In Episode 6 of Facilitation TV, hosts Bevan & Andrew consider the scenario 'Your colleague (who has never facilitated before) has been asked to run a projec...
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According to PMBOK, Interactions among the other planning processes are more dependent on the nature of the project. For example, on some projects, there may be little or no identifiable risk until after most of the planning has been done and the team recognizes that the cost and schedule targets are extremely aggressive and thus involve considerable risk. Although these facilitating processes are performed intermittently and as needed during project planning, they are not optional. They include:
■ Quality Planning — identifying which quality standards are relevant to the project and determining how to satisfy them.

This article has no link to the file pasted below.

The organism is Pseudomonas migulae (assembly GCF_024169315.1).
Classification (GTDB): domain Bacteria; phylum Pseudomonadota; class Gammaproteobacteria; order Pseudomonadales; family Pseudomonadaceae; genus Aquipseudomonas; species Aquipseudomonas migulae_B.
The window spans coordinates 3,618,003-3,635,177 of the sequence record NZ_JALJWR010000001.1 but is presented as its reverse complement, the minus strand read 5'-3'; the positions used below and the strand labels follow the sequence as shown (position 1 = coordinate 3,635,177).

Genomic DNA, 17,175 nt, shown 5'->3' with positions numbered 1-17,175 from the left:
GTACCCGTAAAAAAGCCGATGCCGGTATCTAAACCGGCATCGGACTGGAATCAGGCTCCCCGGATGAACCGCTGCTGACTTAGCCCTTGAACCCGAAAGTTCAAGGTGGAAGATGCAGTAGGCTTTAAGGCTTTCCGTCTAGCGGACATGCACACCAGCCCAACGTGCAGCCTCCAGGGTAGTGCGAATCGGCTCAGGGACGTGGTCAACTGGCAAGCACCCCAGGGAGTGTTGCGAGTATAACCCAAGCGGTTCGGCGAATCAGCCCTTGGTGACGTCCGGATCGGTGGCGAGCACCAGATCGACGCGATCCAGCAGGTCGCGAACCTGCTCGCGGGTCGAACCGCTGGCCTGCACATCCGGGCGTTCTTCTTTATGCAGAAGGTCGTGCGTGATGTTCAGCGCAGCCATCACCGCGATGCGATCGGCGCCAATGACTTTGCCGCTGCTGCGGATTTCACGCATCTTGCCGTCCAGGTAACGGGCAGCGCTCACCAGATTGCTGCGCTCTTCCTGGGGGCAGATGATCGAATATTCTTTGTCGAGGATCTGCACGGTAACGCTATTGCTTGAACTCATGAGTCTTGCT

■ Organizational Planning — identifying, documenting, and assigning project roles, responsibilities, and reporting relationships.
■ Staff Acquisition — getting the human resources needed assigned to and working on the project.
■ Communications Planning — determining the information and communications needs of the stakeholders: who needs what information, when will they need it, and how will it be given to them.
■ Risk Identification — determining which risks are likely to affect the project and documenting the characteristics of each.
■ Qualitative Risk Analysis — performing a qualitative analysis of risks and conditions to prioritize their effects on project objectives.
■ Quantitative Risk Analysis — measuring the probability and impact of risks and estimating their implications for project objectives.
■ Risk Response Planning — developing procedures and techniques to enhance opportunities and to reduce threats to the project’s objectives from risk.
■ Procurement Planning — determining what to procure, how much to procure, and when.
■ Solicitation Planning — documenting product requirements and identifying potential sources.